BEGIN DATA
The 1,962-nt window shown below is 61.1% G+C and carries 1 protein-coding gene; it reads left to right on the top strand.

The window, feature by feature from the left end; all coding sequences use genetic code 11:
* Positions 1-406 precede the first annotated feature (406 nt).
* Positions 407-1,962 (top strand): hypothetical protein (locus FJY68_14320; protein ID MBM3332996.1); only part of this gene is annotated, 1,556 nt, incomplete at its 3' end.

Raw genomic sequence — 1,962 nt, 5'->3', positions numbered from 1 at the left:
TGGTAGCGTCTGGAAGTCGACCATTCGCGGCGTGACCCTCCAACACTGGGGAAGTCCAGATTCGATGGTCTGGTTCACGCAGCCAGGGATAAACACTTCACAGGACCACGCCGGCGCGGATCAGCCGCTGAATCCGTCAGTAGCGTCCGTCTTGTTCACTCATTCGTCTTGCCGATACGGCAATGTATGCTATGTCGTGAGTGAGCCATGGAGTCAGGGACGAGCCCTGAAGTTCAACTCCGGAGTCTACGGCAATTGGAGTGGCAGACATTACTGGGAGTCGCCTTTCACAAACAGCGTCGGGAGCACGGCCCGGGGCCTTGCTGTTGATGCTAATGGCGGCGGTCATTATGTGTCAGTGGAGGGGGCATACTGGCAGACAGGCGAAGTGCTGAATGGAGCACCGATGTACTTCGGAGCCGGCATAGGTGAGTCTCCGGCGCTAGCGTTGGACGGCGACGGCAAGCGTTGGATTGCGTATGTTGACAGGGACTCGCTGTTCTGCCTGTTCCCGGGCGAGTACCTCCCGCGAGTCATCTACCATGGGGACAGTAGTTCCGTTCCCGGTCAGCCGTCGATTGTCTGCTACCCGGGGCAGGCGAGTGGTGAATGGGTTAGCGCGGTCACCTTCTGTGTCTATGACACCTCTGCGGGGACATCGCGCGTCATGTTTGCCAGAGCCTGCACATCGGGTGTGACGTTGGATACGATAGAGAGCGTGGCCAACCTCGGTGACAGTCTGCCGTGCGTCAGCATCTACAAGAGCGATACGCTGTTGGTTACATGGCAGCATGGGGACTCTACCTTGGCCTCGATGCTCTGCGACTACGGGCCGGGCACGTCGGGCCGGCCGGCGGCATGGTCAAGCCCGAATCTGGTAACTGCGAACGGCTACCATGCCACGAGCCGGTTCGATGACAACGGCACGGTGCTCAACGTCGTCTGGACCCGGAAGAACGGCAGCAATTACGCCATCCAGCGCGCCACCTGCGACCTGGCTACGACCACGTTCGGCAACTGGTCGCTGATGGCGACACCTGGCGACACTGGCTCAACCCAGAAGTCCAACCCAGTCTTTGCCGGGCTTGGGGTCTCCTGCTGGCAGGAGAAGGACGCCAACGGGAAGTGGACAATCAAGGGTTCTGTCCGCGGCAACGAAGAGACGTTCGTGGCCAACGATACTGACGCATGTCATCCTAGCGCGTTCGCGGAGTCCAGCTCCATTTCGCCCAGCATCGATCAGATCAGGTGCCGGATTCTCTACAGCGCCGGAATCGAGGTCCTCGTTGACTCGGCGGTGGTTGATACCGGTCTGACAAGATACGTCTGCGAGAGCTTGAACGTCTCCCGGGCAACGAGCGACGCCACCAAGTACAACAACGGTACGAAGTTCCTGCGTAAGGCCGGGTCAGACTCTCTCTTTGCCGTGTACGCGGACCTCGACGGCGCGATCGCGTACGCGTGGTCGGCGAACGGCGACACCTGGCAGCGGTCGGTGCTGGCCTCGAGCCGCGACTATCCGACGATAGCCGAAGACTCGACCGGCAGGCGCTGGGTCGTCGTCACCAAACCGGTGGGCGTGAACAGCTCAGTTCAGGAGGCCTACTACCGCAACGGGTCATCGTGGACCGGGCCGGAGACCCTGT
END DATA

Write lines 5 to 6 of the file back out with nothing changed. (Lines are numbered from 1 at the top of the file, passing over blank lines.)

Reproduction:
Raw genomic sequence — 1,962 nt, 5'->3', positions numbered from 1 at the left:
TGGTAGCGTCTGGAAGTCGACCATTCGCGGCGTGACCCTCCAACACTGGGGAAGTCCAGATTCGATGGTCTGGTTCACGCAGCCAGGGATAAACACTTCACAGGACCACGCCGGCGCGGATCAGCCGCTGAATCCGTCAGTAGCGTCCGTCTTGTTCACTCATTCGTCTTGCCGATACGGCAATGTATGCTATGTCGTGAGTGAGCCATGGAGTCAGGGACGAGCCCTGAAGTTCAACTCCGGAGTCTACGGCAATTGGAGTGGCAGACATTACTGGGAGTCGCCTTTCACAAACAGCGTCGGGAGCACGGCCCGGGGCCTTGCTGTTGATGCTAATGGCGGCGGTCATTATGTGTCAGTGGAGGGGGCATACTGGCAGACAGGCGAAGTGCTGAATGGAGCACCGATGTACTTCGGAGCCGGCATAGGTGAGTCTCCGGCGCTAGCGTTGGACGGCGACGGCAAGCGTTGGATTGCGTATGTTGACAGGGACTCGCTGTTCTGCCTGTTCCCGGGCGAGTACCTCCCGCGAGTCATCTACCATGGGGACAGTAGTTCCGTTCCCGGTCAGCCGTCGATTGTCTGCTACCCGGGGCAGGCGAGTGGTGAATGGGTTAGCGCGGTCACCTTCTGTGTCTATGACACCTCTGCGGGGACATCGCGCGTCATGTTTGCCAGAGCCTGCACATCGGGTGTGACGTTGGATACGATAGAGAGCGTGGCCAACCTCGGTGACAGTCTGCCGTGCGTCAGCATCTACAAGAGCGATACGCTGTTGGTTACATGGCAGCATGGGGACTCTACCTTGGCCTCGATGCTCTGCGACTACGGGCCGGGCACGTCGGGCCGGCCGGCGGCATGGTCAAGCCCGAATCTGGTAACTGCGAACGGCTACCATGCCACGAGCCGGTTCGATGACAACGGCACGGTGCTCAACGTCGTCTGGACCCGGAAGAACGGCAGCAATTACGCCATCCAGCGCGCCACCTGCGACCTGGCTACGACCACGTTCGGCAACTGGTCGCTGATGGCGACACCTGGCGACACTGGCTCAACCCAGAAGTCCAACCCAGTCTTTGCCGGGCTTGGGGTCTCCTGCTGGCAGGAGAAGGACGCCAACGGGAAGTGGACAATCAAGGGTTCTGTCCGCGGCAACGAAGAGACGTTCGTGGCCAACGATACTGACGCATGTCATCCTAGCGCGTTCGCGGAGTCCAGCTCCATTTCGCCCAGCATCGATCAGATCAGGTGCCGGATTCTCTACAGCGCCGGAATCGAGGTCCTCGTTGACTCGGCGGTGGTTGATACCGGTCTGACAAGATACGTCTGCGAGAGCTTGAACGTCTCCCGGGCAACGAGCGACGCCACCAAGTACAACAACGGTACGAAGTTCCTGCGTAAGGCCGGGTCAGACTCTCTCTTTGCCGTGTACGCGGACCTCGACGGCGCGATCGCGTACGCGTGGTCGGCGAACGGCGACACCTGGCAGCGGTCGGTGCTGGCCTCGAGCCGCGACTATCCGACGATAGCCGAAGACTCGACCGGCAGGCGCTGGGTCGTCGTCACCAAACCGGTGGGCGTGAACAGCTCAGTTCAGGAGGCCTACTACCGCAACGGGTCATCGTGGACCGGGCCGGAGACCCTGT